Friday, July 27, 2012

Solid State Drive (SSD) Migration

Solid State Drives (SSDs) are all the buzz lately and for good reason, they are very, very fast.  Ask anyone who has had to performance tune SQL Server (especially for a Data Warehouse) and I/O is usually the largest area for improvement.  Not always, but usually due to the fact that hardware today is very powerful and not very expensive.  I have used SSDs on SQL Server to house TempDB for an Operational Data Store (ODS) before, and while it was not cheap it was the first time I have seen hardware thrown at a SQL Server problem and it made such a drastic difference right out of the gate.  Well there was that one time when a client had SQL Server installed on a web server with 1 Processor, 1 GB of RAM, and a pair of local slow rpm drives...I guess that doesn't count.

This post isn't about a SQL Server migration to SSDs and the good results, sorry. That is a good idea and it is in the queue.  This is about how I decided to follow the advice that I give to my clients as a consultant and bought an SSD for better performance (for my laptop) and the steps I took to do it in a few hours.

I use VMWare Workstation on my laptop to run a handful of virtual machines. The more I loaded up the VMs with the SQL Server DB Engine, Sharepoint, Powerview, and SSAS the slower it became.  I bucked up and ordered a 512 GB SSD and wow what a difference.  If you are thinking of purchasing an SSD for your laptop or tower, don't think about it, just do it.  My laptop almost boots instantaneously and the VM performance is probably 10-20x better.

The steps below document how I swapped the SATA drive for an SSD on my Dell XPS 15z and also used an imaging software called Macrium Reflect (that is free) to clone the existing drive.  I thoroughly enjoyed doing this, and my wife just smiled at me because she knows I love taking things apart.  My father would be proud to see how organized this is compared to his Sony rack stereo that had a box of "spare" parts left over when I was 12.

Here are the steps, and hope they will help you because I spent some time learning them...then learning them some more.

1. Buy or borrow an external hard drive.  I used a Seagate GoFlex Ultra eSata. eSata is native to almost all machines while USB requires drivers.  I didn't want to deal with drivers so used Luis Figueroa's eSata drive.  He has the best toys, and every piece of software on MSDN for the last 5 years.

2. Install Macrium Reflect Free Edition.  You can purchase an advanced version but the free edition works just fine.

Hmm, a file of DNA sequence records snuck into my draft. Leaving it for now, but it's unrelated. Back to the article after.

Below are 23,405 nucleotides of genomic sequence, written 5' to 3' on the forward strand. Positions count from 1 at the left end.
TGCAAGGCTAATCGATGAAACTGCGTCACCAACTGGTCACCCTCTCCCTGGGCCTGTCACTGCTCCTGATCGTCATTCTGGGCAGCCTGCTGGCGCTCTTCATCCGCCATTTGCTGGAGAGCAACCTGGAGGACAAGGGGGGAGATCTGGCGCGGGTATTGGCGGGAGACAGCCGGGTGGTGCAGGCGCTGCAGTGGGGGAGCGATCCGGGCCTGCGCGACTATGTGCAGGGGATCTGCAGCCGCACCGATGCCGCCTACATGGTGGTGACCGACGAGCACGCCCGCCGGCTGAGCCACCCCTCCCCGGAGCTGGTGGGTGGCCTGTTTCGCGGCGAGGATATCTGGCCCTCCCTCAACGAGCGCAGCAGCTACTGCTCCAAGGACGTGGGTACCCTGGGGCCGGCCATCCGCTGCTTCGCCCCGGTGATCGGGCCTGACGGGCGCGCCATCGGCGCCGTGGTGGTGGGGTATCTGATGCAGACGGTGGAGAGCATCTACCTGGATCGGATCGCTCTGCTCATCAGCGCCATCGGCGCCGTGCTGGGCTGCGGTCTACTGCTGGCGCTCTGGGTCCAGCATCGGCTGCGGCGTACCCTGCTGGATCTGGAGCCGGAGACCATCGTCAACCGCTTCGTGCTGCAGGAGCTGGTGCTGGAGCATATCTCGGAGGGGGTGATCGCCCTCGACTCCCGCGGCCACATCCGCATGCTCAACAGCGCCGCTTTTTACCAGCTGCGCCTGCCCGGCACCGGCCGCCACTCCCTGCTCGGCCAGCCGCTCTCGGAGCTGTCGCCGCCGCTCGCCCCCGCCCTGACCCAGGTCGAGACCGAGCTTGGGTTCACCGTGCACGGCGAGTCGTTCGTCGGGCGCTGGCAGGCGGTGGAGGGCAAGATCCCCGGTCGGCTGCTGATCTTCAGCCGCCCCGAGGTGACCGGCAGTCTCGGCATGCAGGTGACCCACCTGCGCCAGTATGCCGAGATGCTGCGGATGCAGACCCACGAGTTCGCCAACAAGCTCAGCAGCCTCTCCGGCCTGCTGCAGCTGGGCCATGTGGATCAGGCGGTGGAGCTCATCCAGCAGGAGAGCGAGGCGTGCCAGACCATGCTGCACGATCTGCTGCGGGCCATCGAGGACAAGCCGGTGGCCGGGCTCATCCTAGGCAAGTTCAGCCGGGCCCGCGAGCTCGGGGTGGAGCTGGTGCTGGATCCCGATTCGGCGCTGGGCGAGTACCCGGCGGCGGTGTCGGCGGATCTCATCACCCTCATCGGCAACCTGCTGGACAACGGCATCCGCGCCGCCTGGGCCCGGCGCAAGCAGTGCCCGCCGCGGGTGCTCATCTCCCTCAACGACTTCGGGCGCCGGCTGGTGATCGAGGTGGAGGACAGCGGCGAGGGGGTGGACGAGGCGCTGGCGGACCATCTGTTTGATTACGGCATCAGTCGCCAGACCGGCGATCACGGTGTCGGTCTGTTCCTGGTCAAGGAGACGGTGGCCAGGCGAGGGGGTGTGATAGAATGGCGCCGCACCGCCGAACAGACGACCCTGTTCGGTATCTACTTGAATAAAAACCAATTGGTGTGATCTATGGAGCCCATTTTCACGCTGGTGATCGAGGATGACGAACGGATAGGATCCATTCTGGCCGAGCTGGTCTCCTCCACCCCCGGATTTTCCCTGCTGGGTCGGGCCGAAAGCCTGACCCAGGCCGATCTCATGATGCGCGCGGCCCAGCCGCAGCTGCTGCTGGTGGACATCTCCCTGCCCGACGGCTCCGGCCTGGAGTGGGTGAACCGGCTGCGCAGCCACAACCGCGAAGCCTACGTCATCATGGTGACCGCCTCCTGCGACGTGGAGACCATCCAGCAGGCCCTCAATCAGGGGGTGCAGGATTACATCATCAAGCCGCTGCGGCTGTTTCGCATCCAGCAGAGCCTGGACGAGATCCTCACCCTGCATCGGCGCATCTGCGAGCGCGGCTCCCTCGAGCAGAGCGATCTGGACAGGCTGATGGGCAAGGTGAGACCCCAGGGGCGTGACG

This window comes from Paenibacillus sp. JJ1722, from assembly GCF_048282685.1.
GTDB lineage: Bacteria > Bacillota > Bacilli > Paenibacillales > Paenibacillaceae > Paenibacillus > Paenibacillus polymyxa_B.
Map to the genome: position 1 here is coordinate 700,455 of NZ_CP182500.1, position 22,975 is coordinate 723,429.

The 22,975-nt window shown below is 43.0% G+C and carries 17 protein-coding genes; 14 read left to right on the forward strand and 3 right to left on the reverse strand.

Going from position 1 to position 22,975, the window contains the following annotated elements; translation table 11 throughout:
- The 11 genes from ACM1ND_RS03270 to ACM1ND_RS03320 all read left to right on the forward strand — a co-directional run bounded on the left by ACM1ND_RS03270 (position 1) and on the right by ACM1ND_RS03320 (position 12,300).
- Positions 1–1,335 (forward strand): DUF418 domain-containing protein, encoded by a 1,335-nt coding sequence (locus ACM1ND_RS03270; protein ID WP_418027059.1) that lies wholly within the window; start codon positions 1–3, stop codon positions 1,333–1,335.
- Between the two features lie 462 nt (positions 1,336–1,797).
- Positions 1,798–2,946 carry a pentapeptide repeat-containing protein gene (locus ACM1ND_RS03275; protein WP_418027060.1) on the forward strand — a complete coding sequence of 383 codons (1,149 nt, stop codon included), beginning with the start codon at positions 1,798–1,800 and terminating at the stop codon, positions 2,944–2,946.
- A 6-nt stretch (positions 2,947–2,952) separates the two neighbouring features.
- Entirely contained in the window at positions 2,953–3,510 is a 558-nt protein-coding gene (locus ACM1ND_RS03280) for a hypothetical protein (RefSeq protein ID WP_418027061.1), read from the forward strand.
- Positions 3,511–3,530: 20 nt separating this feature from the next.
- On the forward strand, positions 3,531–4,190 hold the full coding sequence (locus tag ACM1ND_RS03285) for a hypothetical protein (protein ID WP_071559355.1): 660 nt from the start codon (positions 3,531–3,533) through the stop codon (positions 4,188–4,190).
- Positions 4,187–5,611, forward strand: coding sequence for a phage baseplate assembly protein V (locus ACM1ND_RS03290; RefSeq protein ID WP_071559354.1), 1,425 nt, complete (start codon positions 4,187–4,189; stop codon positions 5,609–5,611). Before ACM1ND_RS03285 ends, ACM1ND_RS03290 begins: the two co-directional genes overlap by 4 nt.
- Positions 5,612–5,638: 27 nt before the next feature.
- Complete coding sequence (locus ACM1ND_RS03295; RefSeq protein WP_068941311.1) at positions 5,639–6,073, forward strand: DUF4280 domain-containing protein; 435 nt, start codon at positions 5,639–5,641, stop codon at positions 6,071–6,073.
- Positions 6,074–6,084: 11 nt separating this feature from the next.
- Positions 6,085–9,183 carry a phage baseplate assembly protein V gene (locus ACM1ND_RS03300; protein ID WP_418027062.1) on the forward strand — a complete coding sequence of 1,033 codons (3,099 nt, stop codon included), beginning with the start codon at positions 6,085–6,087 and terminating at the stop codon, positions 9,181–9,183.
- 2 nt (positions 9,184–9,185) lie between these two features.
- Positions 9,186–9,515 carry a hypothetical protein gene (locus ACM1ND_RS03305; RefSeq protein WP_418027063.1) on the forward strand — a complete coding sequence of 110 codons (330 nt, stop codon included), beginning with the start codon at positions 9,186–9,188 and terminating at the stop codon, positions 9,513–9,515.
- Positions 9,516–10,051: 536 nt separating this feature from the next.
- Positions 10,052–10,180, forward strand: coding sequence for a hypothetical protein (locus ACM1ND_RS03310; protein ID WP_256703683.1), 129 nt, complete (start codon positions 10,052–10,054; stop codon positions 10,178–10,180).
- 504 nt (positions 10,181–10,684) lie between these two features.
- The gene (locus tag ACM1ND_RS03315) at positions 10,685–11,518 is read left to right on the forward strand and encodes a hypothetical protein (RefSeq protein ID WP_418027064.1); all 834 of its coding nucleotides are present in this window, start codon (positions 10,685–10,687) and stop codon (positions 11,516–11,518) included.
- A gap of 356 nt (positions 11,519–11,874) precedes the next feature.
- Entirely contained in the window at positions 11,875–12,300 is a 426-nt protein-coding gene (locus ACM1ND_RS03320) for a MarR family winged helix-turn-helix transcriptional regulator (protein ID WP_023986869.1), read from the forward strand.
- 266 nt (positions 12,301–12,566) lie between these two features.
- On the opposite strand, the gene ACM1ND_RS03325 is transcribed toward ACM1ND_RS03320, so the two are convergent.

3. Image your existing Hard Drive using Macrium and store the .img file on the external drive.

4. Create a "rescue" CD from Macrium.  You will need a CD-R and a burner.  You can do this from USB as well but there could be driver issues.  I took the safe bet.  The Macrium rescue CD automatically puts the bootable OS Windows PE or Linux rescue program on it configured with the Macrium software to restore your .img file.

5. Go into your BIOS (F2 for dell) and change the boot order to use the CD.

6. Now the fun begins.  Unscrew the cover and remove the cover of your laptop.

7. Find the battery and unplug it. (This step is very important could fry your laptop if not done)

8. Locate the hard disk.

9. Unscrew the supporting bracket.  Keep it around as you are going to have to put the SSD in it.

10. Place the new SSD in the bracket and reverse all the steps until you get the cover back on.

11. Place the CD in the drive and boot from it.  Macrium program instantly comes up in Windows PE and select restore image and browse to it on the external drive.

It does take some time to restore.  I had a 274 GB .img file and it took 2 hours and 24 minutes.

Enjoy your lightning fast laptop or tower now!

Tuesday, July 17, 2012

SQL Saturday #151

I received an email over the weekend that I've been selected to speak at SQL Saturday #151 in Orlando on September 29, 2012.  I am honored and excited to have been selected again to speak. I am not going to present on Scaling Out SQL Server with Replication again, but am going to present on SQL Server 2012 Analysis Services Tabular, part of Microsoft's Business Intelligence Semantic Model.

Hope to see you all there!

You can find more info out on the event here:

Friday, July 13, 2012

ETL, Not Always In That Order